It has been a long five-month wait for Luis Suarez but football’s enfant terrible is back.
It is hard to think of another player who splits opinion as much Suarez. Loved by Liverpool fans, though their affection was severely tested during the recent transfer window as the Uruguayan sought a move away from Anfield in search of Champions League football, he is equally loathed by many other supporters and neutrals.
Suarez is eligible to play for Liverpool in the League Cup - England’s third tier competition - against Manchester United on Wednesday after completing a 10-match ban for biting Chelsea defender Branislav Ivanonic.
Given Suarez’s history with United –- his eight-match ban for racially abusing Patrice Evra and then his refusal to shake the French international defender’s hand on his eventual return to action –- the Liverpool striker, if he plays at Old Trafford, is guaranteed a hostile reception. He probably wouldn’t want it any other way.
Suarez’s rap sheet is a lengthy one.
There is the racism dispute, the lengthy bans, the biting, the diving and the deliberate handballs. When it comes to football’s dark arts, the 26-year-old Suarez is a master practitioner.
And yet, and yet….amid the darkness lies a footballer of unparalleled genius.
There’s the non-stop work rate, the quicksilver feet and the goals - 23 of them in 33 Premier League appearances last season. No wonder Arsenal manager Arsene Wenger was willing to stump up 40 million and that solitary pound during the transfer window to sign Suarez.
And he's not just nifty with his feet and teeth. A recent appearance in an advert for a Uruguayan bank suggests Suarez possesses a gift for comic timing – and an ability to laugh at himself.
It’s a package of gifts –- football rather than thespian - that makes Suarez arguably one of the world’s top five players, a prized asset Liverpool’s owners were determined not to sell to one of their domestic rivals.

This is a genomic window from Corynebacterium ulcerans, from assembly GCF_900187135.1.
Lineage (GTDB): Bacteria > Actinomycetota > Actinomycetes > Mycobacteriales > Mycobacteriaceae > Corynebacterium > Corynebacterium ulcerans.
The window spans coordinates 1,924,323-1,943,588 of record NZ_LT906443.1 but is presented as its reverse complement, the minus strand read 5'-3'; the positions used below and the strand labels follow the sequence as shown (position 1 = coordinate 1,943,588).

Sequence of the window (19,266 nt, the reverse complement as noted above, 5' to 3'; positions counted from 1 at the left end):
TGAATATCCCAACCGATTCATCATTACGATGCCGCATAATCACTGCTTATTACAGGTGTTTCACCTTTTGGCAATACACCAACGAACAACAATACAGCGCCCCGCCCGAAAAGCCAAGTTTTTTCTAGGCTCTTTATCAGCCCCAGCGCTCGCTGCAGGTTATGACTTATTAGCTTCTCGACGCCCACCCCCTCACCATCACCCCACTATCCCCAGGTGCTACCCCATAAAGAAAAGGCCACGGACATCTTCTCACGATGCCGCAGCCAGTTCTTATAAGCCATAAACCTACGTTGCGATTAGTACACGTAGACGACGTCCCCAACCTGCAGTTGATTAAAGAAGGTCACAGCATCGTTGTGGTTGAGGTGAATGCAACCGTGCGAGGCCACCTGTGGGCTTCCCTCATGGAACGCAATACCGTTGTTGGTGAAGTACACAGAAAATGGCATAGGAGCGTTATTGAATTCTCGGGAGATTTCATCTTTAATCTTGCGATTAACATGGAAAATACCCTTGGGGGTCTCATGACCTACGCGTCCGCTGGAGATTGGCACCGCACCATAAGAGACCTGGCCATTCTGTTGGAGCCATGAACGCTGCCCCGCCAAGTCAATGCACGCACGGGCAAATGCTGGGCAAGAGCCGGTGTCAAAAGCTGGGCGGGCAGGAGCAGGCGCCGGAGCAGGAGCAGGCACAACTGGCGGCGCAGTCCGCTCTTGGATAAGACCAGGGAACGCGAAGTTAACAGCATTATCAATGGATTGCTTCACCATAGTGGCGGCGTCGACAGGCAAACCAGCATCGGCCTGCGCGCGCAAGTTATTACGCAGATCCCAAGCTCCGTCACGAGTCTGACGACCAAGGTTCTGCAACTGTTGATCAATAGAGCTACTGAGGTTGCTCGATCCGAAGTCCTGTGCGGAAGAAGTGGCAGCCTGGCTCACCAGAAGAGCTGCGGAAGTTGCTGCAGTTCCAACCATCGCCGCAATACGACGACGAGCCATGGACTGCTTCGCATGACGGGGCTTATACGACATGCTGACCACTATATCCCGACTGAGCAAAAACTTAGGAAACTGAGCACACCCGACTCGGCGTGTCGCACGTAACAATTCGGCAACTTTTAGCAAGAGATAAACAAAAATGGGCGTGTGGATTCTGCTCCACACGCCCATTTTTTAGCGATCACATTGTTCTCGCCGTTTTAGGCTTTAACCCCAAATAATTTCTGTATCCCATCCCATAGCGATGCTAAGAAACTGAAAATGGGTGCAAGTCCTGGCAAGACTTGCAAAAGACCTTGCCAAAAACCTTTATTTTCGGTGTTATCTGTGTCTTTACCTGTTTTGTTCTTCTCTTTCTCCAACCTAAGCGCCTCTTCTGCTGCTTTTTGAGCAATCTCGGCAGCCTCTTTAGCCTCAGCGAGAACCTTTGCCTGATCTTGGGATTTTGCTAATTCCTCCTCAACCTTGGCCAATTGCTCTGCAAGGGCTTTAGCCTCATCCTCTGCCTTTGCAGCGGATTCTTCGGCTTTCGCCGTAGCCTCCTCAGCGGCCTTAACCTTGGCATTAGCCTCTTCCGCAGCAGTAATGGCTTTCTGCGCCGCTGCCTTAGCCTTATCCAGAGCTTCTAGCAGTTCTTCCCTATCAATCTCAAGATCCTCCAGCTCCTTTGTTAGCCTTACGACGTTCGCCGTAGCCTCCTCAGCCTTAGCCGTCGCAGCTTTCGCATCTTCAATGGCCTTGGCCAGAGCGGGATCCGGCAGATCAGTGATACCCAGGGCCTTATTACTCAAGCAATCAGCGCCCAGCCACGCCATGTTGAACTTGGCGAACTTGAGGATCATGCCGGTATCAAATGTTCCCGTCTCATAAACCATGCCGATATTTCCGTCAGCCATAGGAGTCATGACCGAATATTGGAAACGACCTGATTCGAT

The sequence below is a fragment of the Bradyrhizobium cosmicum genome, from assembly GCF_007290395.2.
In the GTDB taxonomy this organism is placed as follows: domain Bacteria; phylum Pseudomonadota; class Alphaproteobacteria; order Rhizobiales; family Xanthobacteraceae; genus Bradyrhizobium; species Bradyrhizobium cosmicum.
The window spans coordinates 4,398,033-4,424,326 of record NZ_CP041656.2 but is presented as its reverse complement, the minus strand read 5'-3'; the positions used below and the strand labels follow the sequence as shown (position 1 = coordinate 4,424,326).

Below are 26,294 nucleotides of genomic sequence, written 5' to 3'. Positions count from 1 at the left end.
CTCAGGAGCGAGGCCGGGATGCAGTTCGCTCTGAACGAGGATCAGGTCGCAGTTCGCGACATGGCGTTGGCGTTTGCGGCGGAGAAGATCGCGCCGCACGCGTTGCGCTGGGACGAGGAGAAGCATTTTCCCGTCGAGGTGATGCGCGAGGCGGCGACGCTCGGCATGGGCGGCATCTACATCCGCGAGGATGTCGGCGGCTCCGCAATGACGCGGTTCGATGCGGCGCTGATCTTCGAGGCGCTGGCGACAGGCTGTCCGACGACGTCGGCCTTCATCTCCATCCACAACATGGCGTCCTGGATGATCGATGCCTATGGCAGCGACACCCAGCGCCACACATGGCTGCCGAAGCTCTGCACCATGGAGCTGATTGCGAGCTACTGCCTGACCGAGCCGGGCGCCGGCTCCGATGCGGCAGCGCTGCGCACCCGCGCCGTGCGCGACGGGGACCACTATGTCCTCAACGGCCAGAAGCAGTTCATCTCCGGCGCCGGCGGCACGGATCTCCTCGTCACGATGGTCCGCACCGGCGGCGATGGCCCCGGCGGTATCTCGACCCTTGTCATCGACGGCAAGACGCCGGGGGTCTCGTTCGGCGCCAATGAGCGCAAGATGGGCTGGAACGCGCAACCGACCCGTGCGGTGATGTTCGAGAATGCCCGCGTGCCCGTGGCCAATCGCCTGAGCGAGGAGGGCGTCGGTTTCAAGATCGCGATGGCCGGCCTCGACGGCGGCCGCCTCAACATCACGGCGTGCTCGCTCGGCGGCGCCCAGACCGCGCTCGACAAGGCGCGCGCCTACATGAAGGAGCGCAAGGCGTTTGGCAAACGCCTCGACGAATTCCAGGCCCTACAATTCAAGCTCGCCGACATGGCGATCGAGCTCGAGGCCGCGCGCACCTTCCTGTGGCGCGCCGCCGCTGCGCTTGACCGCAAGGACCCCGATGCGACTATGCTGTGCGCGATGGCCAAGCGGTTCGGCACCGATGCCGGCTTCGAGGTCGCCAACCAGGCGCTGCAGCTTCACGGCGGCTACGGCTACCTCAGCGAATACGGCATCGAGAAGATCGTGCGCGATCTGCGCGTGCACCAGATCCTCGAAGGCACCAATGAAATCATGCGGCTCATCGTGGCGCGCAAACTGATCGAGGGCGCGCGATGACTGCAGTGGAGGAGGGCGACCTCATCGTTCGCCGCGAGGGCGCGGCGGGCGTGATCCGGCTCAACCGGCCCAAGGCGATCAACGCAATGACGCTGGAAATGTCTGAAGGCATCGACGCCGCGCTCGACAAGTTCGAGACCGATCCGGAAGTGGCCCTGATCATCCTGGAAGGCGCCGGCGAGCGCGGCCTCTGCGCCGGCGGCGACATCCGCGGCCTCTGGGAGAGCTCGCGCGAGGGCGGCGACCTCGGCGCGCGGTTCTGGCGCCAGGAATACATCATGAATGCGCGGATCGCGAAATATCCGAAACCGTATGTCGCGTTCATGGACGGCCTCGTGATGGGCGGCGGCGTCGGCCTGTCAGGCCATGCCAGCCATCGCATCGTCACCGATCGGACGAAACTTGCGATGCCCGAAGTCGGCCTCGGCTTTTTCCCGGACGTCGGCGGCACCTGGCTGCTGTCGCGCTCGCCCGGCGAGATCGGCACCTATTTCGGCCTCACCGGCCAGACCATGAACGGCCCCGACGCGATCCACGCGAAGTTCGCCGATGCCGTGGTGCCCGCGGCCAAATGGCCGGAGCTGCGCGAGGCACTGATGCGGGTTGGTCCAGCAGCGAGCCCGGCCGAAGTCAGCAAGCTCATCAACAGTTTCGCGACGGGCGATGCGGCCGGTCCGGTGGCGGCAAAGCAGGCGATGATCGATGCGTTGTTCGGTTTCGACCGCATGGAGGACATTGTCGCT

"What do you think they're smoking over there at Emirates?" tweeted Liverpool owner John W Henry, mocking Arsenal’s bid for the Uruguayan, unhappy at the London club’s seemingly detailed knowledge of Suarez’s contract.
Liverpool’s former technical director Damien Comolli is in no doubt the club made the right decision to keep hold of Suarez.
“If I had still been at Liverpool I would have done everything to keep him,” Comolli told CNN. “As you say he’s in the top five of the world’s best players.
“That calibre of player is very difficult to find and why so many clubs were interested in him. Don’t forget Arsenal manager Arsene Wenger is an astute buyer in the transfer market. Why else would he have wanted to have signed Suarez?
“When I was at Liverpool at no point did we ever think of selling him. He’s a fantastic lad - the way he trains, the way he always gives 100% and the way he has often carried the team.
“What we loved about Suarez was that he had everything - creativity, finishing and commitment. He wants to play, he wants to work and he wants to win.